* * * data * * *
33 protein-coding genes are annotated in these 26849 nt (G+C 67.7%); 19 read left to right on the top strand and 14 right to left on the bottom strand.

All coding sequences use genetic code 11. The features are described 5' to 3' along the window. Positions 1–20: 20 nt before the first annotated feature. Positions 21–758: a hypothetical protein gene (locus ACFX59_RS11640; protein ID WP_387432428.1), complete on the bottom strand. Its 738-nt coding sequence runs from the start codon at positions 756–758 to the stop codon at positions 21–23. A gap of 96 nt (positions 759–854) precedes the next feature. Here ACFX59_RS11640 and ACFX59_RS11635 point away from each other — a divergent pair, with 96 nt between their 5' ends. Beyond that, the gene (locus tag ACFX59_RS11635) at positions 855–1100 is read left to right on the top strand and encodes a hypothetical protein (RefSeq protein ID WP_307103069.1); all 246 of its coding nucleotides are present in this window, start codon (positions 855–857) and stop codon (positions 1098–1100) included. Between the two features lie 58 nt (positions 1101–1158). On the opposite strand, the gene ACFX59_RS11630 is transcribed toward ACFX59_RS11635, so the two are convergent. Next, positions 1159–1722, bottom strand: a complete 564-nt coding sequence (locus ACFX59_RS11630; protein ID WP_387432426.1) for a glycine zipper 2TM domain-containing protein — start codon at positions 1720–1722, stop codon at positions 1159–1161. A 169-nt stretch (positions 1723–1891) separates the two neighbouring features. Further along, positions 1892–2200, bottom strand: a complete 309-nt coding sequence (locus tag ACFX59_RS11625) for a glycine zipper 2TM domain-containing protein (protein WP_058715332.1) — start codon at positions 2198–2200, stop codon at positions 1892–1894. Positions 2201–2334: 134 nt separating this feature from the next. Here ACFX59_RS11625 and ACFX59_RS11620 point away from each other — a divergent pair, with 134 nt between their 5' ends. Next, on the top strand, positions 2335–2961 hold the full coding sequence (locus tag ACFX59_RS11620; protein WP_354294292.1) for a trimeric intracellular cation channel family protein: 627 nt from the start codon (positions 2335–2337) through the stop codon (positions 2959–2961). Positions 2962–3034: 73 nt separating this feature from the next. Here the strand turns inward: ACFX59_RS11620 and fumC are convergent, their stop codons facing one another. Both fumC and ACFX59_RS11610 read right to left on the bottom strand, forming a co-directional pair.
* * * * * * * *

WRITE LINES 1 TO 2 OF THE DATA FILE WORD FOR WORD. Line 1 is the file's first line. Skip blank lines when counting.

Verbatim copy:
33 protein-coding genes are annotated in these 26849 nt (G+C 67.7%); 19 read left to right on the top strand and 14 right to left on the bottom strand.

All coding sequences use genetic code 11. The features are described 5' to 3' along the window. Positions 1–20: 20 nt before the first annotated feature. Positions 21–758: a hypothetical protein gene (locus ACFX59_RS11640; protein ID WP_387432428.1), complete on the bottom strand. Its 738-nt coding sequence runs from the start codon at positions 756–758 to the stop codon at positions 21–23. A gap of 96 nt (positions 759–854) precedes the next feature. Here ACFX59_RS11640 and ACFX59_RS11635 point away from each other — a divergent pair, with 96 nt between their 5' ends. Beyond that, the gene (locus tag ACFX59_RS11635) at positions 855–1100 is read left to right on the top strand and encodes a hypothetical protein (RefSeq protein ID WP_307103069.1); all 246 of its coding nucleotides are present in this window, start codon (positions 855–857) and stop codon (positions 1098–1100) included. Between the two features lie 58 nt (positions 1101–1158). On the opposite strand, the gene ACFX59_RS11630 is transcribed toward ACFX59_RS11635, so the two are convergent. Next, positions 1159–1722, bottom strand: a complete 564-nt coding sequence (locus ACFX59_RS11630; protein ID WP_387432426.1) for a glycine zipper 2TM domain-containing protein — start codon at positions 1720–1722, stop codon at positions 1159–1161. A 169-nt stretch (positions 1723–1891) separates the two neighbouring features. Further along, positions 1892–2200, bottom strand: a complete 309-nt coding sequence (locus tag ACFX59_RS11625) for a glycine zipper 2TM domain-containing protein (protein WP_058715332.1) — start codon at positions 2198–2200, stop codon at positions 1892–1894. Positions 2201–2334: 134 nt separating this feature from the next. Here ACFX59_RS11625 and ACFX59_RS11620 point away from each other — a divergent pair, with 134 nt between their 5' ends. Next, on the top strand, positions 2335–2961 hold the full coding sequence (locus tag ACFX59_RS11620; protein WP_354294292.1) for a trimeric intracellular cation channel family protein: 627 nt from the start codon (positions 2335–2337) through the stop codon (positions 2959–2961). Positions 2962–3034: 73 nt separating this feature from the next. Here the strand turns inward: ACFX59_RS11620 and fumC are convergent, their stop codons facing one another. Both fumC and ACFX59_RS11610 read right to left on the bottom strand, forming a co-directional pair.